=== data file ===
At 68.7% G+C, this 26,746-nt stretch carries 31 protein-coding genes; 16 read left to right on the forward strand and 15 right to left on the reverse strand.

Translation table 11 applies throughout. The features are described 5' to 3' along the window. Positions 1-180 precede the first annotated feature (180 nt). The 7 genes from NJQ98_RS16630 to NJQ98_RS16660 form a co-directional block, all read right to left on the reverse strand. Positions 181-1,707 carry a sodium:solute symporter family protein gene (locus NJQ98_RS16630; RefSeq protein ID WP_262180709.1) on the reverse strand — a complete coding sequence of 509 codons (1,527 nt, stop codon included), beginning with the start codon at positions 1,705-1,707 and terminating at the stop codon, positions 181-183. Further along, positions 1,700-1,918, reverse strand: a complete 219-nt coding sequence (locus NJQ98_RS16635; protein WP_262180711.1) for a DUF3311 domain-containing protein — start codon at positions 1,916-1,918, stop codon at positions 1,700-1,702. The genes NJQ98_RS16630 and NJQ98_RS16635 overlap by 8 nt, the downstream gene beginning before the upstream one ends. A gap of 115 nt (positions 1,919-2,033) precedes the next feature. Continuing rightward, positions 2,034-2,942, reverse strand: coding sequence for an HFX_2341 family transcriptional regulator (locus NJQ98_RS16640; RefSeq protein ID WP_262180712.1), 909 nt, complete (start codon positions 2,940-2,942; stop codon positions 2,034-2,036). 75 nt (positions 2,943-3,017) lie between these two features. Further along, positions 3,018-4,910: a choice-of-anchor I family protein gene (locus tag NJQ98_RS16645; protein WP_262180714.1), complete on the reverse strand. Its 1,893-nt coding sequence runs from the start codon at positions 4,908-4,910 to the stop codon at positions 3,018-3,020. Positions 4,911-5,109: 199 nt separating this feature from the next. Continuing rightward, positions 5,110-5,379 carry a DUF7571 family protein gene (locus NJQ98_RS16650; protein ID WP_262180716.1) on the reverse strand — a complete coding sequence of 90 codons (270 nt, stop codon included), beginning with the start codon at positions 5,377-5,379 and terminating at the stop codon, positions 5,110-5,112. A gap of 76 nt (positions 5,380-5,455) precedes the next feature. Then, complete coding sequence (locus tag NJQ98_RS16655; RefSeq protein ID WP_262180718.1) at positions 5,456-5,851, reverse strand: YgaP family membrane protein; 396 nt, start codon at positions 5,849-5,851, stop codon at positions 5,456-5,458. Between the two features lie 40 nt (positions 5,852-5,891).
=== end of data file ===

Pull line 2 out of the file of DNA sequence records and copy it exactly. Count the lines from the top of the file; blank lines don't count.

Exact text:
Translation table 11 applies throughout. The features are described 5' to 3' along the window. Positions 1-180 precede the first annotated feature (180 nt). The 7 genes from NJQ98_RS16630 to NJQ98_RS16660 form a co-directional block, all read right to left on the reverse strand. Positions 181-1,707 carry a sodium:solute symporter family protein gene (locus NJQ98_RS16630; RefSeq protein ID WP_262180709.1) on the reverse strand — a complete coding sequence of 509 codons (1,527 nt, stop codon included), beginning with the start codon at positions 1,705-1,707 and terminating at the stop codon, positions 181-183. Further along, positions 1,700-1,918, reverse strand: a complete 219-nt coding sequence (locus NJQ98_RS16635; protein WP_262180711.1) for a DUF3311 domain-containing protein — start codon at positions 1,916-1,918, stop codon at positions 1,700-1,702. The genes NJQ98_RS16630 and NJQ98_RS16635 overlap by 8 nt, the downstream gene beginning before the upstream one ends. A gap of 115 nt (positions 1,919-2,033) precedes the next feature. Continuing rightward, positions 2,034-2,942, reverse strand: coding sequence for an HFX_2341 family transcriptional regulator (locus NJQ98_RS16640; RefSeq protein ID WP_262180712.1), 909 nt, complete (start codon positions 2,940-2,942; stop codon positions 2,034-2,036). 75 nt (positions 2,943-3,017) lie between these two features. Further along, positions 3,018-4,910: a choice-of-anchor I family protein gene (locus tag NJQ98_RS16645; protein WP_262180714.1), complete on the reverse strand. Its 1,893-nt coding sequence runs from the start codon at positions 4,908-4,910 to the stop codon at positions 3,018-3,020. Positions 4,911-5,109: 199 nt separating this feature from the next. Continuing rightward, positions 5,110-5,379 carry a DUF7571 family protein gene (locus NJQ98_RS16650; protein ID WP_262180716.1) on the reverse strand — a complete coding sequence of 90 codons (270 nt, stop codon included), beginning with the start codon at positions 5,377-5,379 and terminating at the stop codon, positions 5,110-5,112. A gap of 76 nt (positions 5,380-5,455) precedes the next feature. Then, complete coding sequence (locus tag NJQ98_RS16655; RefSeq protein ID WP_262180718.1) at positions 5,456-5,851, reverse strand: YgaP family membrane protein; 396 nt, start codon at positions 5,849-5,851, stop codon at positions 5,456-5,458. Between the two features lie 40 nt (positions 5,852-5,891).